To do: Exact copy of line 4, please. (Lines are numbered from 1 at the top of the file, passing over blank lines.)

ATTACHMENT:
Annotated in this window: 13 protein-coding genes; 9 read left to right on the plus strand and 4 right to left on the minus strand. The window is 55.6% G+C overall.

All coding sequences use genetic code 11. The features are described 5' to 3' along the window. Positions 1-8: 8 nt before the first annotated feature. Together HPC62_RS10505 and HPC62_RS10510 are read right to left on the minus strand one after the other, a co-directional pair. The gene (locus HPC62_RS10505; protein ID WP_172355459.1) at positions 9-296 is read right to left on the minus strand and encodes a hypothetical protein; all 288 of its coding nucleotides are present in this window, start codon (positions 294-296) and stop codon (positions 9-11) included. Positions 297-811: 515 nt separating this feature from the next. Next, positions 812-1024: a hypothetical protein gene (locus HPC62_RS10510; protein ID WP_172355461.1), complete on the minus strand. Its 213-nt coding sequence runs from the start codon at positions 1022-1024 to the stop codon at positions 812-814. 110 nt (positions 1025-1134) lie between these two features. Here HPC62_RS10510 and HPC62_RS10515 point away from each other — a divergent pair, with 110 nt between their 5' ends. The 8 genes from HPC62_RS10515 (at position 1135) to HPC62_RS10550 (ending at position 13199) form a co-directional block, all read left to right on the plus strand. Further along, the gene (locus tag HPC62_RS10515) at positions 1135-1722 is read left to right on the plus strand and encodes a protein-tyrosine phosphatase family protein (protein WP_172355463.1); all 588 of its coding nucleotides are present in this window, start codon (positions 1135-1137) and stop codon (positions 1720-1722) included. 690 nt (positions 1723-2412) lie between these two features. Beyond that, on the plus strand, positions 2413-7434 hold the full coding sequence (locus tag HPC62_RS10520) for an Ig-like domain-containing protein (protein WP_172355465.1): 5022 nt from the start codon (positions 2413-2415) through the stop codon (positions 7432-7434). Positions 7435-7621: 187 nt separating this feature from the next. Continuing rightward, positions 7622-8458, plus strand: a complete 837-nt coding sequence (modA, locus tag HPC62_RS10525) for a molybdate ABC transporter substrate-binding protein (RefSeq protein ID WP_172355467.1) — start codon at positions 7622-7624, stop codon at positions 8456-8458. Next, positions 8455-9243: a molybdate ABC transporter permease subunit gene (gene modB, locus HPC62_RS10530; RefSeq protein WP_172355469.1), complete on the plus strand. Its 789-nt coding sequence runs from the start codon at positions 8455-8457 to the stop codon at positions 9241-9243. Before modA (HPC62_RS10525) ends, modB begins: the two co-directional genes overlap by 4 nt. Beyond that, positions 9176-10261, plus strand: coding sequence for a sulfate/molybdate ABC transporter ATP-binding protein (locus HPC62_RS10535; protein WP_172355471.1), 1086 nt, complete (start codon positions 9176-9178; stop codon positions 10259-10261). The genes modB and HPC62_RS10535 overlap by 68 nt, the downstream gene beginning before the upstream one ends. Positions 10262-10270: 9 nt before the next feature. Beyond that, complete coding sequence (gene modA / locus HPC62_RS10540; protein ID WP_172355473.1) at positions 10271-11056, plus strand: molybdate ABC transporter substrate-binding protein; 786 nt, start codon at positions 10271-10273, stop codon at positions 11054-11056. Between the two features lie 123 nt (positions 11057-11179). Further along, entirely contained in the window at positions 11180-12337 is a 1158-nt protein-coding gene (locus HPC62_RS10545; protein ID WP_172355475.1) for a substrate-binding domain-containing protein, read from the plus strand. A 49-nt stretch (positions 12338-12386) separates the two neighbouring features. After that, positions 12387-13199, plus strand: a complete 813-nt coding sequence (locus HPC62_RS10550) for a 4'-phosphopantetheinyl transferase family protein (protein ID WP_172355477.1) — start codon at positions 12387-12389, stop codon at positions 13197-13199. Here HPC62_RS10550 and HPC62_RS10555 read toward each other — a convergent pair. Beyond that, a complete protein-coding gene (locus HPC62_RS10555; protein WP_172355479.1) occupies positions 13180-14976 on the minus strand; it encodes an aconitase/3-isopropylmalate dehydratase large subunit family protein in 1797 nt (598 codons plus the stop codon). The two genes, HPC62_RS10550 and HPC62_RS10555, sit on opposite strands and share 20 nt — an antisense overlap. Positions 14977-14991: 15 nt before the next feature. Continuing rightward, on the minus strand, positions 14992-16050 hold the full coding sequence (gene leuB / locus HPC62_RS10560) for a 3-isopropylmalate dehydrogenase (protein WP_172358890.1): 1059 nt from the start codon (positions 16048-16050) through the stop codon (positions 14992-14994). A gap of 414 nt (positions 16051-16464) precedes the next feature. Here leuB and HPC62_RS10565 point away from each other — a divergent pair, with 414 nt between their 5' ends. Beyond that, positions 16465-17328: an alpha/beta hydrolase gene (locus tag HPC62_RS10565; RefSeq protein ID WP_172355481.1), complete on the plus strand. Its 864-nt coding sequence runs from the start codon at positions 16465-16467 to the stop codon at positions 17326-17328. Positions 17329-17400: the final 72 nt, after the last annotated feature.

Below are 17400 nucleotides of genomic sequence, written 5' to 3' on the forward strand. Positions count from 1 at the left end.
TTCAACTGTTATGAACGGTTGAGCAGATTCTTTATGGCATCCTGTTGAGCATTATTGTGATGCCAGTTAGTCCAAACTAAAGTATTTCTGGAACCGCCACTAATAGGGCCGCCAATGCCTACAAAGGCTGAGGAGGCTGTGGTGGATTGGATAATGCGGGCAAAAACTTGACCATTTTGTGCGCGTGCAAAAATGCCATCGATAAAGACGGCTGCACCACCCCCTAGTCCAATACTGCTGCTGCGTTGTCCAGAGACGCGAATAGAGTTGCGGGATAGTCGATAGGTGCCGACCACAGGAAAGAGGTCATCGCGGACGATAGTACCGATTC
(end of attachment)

TTCAACTGTTATGAACGGTTGAGCAGATTCTTTATGGCATCCTGTTGAGCATTATTGTGATGCCAGTTAGTCCAAACTAAAGTATTTCTGGAACCGCCACTAATAGGGCCGCCAATGCCTACAAAGGCTGAGGAGGCTGTGGTGGATTGGATAATGCGGGCAAAAACTTGACCATTTTGTGCGCGTGCAAAAATGCCATCGATAAAGACGGCTGCACCACCCCCTAGTCCAATACTGCTGCTGCGTTGTCCAGAGACGCGAATAGAGTTGCGGGATAGTCGATAGGTGCCGACCACAGGAAAGAGGTCATCGCGGACGATAGTACCGATTC